The Treasury Department and the IRS have also determined that it is appropriate for the term “qualified wages” to include wages paid by a recovery startup business. The definition of “qualified wages” in section 3134(c)(3)(A) of the Code is identical to the definition in section 2301(c)(3)(A) of the CARES Act. Section 3134(c)(3)(A)(i), the large eligible employer rule, defines qualified wages as wages paid with respect to which an employee is not providing services due to circumstances described in section 3134(c)(2)(A)(ii)(I) (relating to a full or partial suspension) or section 3134(c)(2)(A)(ii)(II) (relating to a decline in gross receipts). Section 3134(c)(3)(A)(ii), the small eligible employer rule, defines qualified wages as wages paid during any period described in section 3134(c)(2)(A)(ii)(I) (relating to a full or partial suspension) or paid with respect to any employee during a quarter described in section 3134(c)(2)(A)(ii)(II) (relating to a decline in gross receipts). Neither the large eligible employer rule in section 3134(c)(3)(A)(i) nor the small eligible employer rule in section 3134(c)(3)(A)(ii) was updated to include section 3134(c)(2)(A)(ii)(III) (relating to a recovery startup business). Thus, the language of the statute does not include a definition of qualified wages applicable to a recovery startup business. However, the inclusion of recovery startup businesses as a new category of eligible employer and the provision of a specific limitation on the amount of the employee retention credit to which recovery startup businesses are entitled indicates that Congress intended that this new category of eligible employer be able to claim the employee retention credit. In order to carry out this intent, the Treasury Department and the IRS have concluded that it is appropriate to read the small eligible employer rule in section 3134(c)(3)(A)(ii)(II) as if section 3134(c)(2)(A)(ii)(III) were included after the reference to section 3134(c)(2)(A)(ii)(II).2 Accordingly, in the third and fourth calendar quarters of 2021, a recovery startup business that is a small eligible employer within the meaning of section 3134(c)(3)(A)(ii) may treat all wages paid with respect to an employee during the quarter as qualified wages.

The determination of whether an employer is a recovery startup business is made separately for each calendar quarter. For example, if an eligible employer is a recovery startup business in the third quarter of 2021 but is not a recovery startup business in the fourth quarter of 2021 because it is an eligible employer due to a full or partial suspension or a decline in gross receipts during the fourth quarter of 2021, the $50,000 limitation applies to the third quarter of 2021 but does not apply to the fourth quarter of 2021.

The aggregation rules described in section III.B. of Notice 2021-20 apply when determining whether an employer's trade or business is fully or partially suspended or the employer experiences a decline in gross receipts. Similarly, the aggregation rules described in section III.B. of Notice 2021-20 apply when determining if an employer is a recovery startup business. The aggregation rules also apply with respect to the $50,000 limitation on the credit.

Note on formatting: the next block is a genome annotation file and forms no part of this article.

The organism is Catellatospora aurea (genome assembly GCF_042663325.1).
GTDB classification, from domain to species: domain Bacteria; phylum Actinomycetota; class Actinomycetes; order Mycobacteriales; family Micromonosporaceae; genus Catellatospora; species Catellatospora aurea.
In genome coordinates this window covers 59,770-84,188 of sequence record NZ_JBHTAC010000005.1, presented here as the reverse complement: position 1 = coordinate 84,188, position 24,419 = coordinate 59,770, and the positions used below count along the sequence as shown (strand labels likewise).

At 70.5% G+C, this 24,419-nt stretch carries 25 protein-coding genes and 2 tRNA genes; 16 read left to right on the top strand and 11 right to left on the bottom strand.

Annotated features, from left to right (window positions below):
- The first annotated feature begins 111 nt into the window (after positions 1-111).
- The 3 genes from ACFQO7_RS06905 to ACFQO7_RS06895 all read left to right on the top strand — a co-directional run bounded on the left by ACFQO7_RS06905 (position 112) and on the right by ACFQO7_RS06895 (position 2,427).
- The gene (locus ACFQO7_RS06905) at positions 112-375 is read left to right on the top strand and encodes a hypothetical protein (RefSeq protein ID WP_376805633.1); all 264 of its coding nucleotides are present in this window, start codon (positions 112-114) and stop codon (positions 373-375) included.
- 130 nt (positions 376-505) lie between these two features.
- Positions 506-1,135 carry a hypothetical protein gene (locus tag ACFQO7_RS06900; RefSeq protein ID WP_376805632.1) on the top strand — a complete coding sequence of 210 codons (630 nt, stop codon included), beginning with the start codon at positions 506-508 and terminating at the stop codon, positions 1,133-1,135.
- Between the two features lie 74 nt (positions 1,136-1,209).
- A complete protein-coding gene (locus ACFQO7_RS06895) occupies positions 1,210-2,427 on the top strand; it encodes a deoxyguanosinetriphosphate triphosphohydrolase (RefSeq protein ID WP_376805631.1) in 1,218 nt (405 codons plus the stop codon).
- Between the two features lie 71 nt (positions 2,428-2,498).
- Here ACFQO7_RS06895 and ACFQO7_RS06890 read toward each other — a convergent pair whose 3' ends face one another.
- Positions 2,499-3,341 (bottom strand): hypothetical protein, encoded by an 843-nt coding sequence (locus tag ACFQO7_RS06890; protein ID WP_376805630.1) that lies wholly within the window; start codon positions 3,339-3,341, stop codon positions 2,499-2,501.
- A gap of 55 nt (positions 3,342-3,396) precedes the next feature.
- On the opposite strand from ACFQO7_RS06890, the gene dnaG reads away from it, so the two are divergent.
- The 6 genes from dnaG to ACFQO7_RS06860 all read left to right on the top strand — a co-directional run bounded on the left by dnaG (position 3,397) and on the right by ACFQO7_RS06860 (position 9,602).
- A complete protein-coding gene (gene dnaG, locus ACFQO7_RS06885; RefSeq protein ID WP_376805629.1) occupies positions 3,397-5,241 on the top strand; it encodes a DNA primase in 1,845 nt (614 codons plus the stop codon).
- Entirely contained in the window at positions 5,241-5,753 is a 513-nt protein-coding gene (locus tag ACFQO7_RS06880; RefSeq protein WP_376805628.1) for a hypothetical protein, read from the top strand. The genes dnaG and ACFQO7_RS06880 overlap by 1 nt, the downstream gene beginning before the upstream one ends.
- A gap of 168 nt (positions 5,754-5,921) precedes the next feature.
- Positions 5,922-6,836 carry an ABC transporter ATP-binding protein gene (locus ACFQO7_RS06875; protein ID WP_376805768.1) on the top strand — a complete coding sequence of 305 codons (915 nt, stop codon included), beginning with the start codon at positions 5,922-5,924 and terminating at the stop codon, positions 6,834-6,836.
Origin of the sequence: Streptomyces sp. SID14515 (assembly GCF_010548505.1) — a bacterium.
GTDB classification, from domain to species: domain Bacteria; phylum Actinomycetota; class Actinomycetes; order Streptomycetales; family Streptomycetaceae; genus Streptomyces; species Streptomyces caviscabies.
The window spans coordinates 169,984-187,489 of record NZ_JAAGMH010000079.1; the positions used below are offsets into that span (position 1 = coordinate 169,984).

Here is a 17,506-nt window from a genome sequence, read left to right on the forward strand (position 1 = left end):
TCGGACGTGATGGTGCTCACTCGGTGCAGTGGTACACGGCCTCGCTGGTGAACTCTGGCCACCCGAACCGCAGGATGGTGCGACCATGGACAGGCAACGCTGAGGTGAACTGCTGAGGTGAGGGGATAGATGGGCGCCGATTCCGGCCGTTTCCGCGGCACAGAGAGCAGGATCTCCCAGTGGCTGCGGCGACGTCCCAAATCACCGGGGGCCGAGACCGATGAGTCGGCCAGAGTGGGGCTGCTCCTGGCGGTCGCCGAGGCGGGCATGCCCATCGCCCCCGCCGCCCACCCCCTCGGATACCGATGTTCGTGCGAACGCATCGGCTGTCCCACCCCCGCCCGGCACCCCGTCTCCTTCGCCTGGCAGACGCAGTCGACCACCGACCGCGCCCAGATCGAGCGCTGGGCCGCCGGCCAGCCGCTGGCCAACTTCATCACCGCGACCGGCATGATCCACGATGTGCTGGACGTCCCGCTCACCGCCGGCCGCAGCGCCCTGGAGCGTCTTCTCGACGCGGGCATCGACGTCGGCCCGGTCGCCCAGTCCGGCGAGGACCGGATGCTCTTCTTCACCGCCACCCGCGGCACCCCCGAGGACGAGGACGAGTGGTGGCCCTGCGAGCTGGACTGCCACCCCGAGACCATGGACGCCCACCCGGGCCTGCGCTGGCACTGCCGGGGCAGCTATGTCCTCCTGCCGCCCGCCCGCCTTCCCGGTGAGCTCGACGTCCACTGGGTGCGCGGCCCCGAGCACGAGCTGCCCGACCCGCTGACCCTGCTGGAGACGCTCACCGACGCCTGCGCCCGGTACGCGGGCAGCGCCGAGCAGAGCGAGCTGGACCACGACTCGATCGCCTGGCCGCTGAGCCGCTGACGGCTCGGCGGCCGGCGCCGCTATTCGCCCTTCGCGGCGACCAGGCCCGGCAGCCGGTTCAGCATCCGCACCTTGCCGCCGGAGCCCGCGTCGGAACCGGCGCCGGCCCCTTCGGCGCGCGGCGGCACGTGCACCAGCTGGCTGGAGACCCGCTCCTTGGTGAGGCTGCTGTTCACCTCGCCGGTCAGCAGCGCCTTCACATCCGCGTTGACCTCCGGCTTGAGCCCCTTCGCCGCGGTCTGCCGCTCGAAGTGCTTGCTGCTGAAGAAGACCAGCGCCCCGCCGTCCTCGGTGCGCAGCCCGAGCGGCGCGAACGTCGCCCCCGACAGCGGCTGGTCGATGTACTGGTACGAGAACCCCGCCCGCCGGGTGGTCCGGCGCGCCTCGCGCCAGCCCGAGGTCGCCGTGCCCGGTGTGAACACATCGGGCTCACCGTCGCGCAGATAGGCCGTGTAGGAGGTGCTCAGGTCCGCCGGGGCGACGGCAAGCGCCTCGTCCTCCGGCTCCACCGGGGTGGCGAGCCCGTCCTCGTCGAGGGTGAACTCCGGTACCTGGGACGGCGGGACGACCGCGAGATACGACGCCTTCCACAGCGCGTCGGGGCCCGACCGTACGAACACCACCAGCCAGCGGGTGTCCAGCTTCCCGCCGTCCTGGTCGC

E. Qualified Wages

Section III.G. of Notice 2021-20 and section III.E. of Notice 2021-23 set forth the rules for determining qualified wages paid after March 12, 2020, and before January 1, 2021, and qualified wages paid after December 31, 2021, and before July 1, 2021, respectively. Section 3134 of the Code generally includes the same rules for determining qualified wages as the rules for wages paid in the first and second calendar quarters of 2021, with a few exceptions, discussed below.

Section 3134(c)(3)(A) of the Code defines the term “qualified wages” and provides the distinction in treatment between large eligible employers and small eligible employers. Section 3134(c)(3)(B) provides that in the case of any employer that was not in existence in 2019, section 3134(c)(3)(A) is applied by substituting “2020” for “2019” each place it appears and requires eligible employers not in existence in 2019 to determine the average number of full-time employees in 2020 instead of 2019. Section III.G. of Notice 2021-20 provides rules for determining the average number of full-time employees, including for employers that came into existence in 2020. Accordingly, the rules set forth in section III.G. of Notice 2021-20 for determining the average number of full-time employees continue to apply in the third and fourth calendar quarters of 2021.3

Section 3134(c)(3)(C) of the Code provides a different rule for qualified wages paid by “severely financially distressed employers.” Section 3134(c)(3)(C)(ii) defines a “severely financially distressed employer” as an employer that is an eligible employer based on a decline in gross receipts, but the gross receipts for the eligible employer for the calendar quarter are less than 10 percent of the gross receipts as compared to the same calendar quarter in calendar year 2019, instead of less than 80 percent. Accordingly, for purposes of the employee retention credit for the third and fourth calendar quarters of 2021, an eligible employer with gross receipts that are less than 10 percent of the gross receipts for the same calendar quarter in calendar year 2019 (or 2020, if the employer was not in existence in 2019) is a severely financially distressed employer.